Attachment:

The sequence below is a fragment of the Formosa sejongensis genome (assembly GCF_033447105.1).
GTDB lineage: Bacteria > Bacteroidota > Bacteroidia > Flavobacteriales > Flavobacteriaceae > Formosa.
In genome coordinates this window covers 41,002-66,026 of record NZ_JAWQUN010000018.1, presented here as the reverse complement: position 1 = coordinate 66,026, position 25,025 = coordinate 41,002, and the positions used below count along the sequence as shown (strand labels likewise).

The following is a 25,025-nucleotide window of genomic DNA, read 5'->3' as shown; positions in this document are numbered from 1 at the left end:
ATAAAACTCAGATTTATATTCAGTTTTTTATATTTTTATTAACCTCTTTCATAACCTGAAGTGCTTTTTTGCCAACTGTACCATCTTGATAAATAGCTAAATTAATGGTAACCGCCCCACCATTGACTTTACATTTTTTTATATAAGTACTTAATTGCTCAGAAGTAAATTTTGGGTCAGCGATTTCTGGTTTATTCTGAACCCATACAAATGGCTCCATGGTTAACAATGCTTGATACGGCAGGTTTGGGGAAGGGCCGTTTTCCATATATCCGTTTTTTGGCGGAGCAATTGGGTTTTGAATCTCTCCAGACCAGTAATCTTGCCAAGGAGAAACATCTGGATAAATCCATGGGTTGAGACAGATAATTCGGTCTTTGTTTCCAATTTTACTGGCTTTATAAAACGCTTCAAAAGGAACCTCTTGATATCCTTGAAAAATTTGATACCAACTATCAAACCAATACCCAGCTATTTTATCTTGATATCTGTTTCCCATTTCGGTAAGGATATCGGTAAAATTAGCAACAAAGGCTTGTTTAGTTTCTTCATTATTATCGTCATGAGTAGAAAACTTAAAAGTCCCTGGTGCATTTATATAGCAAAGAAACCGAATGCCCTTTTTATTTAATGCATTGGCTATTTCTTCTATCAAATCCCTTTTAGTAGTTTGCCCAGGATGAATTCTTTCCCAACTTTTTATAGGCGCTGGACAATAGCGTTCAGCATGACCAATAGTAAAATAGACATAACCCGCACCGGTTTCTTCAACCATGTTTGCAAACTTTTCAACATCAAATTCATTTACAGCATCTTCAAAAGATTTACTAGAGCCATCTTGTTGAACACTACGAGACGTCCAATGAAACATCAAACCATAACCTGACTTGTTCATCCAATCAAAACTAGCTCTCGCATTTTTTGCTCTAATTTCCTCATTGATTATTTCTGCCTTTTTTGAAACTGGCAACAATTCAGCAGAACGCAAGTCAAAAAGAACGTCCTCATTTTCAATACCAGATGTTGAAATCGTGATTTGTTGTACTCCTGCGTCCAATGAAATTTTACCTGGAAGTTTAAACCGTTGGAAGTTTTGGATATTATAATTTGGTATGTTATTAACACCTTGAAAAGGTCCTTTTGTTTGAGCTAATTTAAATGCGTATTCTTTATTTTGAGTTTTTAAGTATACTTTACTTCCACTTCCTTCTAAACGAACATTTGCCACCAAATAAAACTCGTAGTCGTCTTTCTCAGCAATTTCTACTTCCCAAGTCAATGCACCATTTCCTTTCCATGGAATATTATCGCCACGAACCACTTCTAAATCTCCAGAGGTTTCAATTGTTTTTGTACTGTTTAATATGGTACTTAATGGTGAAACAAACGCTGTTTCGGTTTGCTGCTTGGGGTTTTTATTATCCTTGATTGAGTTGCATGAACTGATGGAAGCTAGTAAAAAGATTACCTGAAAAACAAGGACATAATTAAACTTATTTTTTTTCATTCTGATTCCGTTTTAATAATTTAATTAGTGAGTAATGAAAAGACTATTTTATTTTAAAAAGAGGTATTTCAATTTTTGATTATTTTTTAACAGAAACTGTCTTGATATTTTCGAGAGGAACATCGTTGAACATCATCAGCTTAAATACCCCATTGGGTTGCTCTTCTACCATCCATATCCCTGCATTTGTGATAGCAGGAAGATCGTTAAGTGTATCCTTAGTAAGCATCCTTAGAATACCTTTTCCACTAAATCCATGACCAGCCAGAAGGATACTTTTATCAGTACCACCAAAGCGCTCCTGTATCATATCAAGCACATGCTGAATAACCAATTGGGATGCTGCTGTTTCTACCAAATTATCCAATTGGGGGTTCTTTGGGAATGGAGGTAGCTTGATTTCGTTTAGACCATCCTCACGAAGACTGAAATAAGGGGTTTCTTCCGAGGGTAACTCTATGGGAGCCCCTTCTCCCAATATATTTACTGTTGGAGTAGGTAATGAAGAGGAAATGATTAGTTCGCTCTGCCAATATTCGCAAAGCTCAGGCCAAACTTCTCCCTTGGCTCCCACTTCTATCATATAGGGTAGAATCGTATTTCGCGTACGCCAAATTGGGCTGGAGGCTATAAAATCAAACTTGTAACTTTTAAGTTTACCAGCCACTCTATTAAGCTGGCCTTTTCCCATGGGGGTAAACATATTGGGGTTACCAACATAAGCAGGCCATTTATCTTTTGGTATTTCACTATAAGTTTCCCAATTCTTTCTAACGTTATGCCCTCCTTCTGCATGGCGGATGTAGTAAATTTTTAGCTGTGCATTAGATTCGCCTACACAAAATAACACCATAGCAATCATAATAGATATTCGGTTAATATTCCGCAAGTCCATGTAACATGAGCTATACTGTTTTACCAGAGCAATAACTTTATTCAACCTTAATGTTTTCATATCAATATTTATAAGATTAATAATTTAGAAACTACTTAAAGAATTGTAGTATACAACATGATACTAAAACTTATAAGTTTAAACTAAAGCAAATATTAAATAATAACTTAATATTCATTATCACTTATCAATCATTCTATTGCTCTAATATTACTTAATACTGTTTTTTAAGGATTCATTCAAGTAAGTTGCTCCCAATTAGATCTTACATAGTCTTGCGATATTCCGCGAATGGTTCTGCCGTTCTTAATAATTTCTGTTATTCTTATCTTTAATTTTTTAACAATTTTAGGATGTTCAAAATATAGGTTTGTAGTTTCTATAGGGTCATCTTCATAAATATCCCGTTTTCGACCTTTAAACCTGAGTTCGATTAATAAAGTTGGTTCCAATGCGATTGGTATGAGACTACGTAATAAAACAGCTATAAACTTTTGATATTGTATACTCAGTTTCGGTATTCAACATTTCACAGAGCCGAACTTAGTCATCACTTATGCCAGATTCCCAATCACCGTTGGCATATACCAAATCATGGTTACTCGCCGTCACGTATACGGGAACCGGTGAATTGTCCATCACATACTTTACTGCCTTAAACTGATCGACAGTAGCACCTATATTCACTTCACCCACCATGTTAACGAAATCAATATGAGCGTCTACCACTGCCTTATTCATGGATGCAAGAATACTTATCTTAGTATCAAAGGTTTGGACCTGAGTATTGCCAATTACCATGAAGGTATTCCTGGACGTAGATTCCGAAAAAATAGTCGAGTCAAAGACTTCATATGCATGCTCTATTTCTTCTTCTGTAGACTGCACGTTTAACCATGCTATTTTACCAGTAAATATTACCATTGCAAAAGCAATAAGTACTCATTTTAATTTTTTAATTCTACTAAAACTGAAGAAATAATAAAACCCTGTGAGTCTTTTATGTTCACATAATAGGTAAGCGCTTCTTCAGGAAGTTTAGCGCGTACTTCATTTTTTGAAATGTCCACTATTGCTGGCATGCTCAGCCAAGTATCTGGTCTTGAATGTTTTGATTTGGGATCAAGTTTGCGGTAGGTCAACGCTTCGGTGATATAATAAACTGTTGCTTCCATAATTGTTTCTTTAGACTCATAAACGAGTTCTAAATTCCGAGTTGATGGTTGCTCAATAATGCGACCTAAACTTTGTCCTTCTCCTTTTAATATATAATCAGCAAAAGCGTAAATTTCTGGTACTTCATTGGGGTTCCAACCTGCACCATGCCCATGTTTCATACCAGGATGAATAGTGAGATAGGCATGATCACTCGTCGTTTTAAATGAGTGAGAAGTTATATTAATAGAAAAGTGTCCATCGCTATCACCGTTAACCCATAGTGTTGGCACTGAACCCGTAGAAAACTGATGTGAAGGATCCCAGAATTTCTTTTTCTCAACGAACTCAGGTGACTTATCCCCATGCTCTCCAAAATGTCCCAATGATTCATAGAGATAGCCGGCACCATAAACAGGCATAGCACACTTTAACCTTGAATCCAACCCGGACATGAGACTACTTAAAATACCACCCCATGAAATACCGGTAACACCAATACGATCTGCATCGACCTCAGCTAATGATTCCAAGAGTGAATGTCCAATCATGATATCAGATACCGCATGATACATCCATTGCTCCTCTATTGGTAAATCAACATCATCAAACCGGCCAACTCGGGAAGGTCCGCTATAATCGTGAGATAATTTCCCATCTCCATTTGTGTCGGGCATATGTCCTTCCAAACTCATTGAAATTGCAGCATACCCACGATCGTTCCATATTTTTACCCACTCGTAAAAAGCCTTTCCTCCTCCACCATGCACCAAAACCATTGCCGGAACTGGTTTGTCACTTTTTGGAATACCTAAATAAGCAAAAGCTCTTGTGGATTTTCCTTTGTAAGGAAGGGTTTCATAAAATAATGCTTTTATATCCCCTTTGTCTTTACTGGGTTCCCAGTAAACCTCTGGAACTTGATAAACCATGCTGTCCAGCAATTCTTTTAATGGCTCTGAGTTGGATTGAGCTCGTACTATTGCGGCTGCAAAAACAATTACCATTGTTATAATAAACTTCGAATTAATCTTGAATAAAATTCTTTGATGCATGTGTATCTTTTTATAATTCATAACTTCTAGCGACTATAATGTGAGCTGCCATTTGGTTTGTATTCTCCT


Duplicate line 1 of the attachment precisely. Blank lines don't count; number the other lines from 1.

The sequence below is a fragment of the Formosa sejongensis genome (assembly GCF_033447105.1).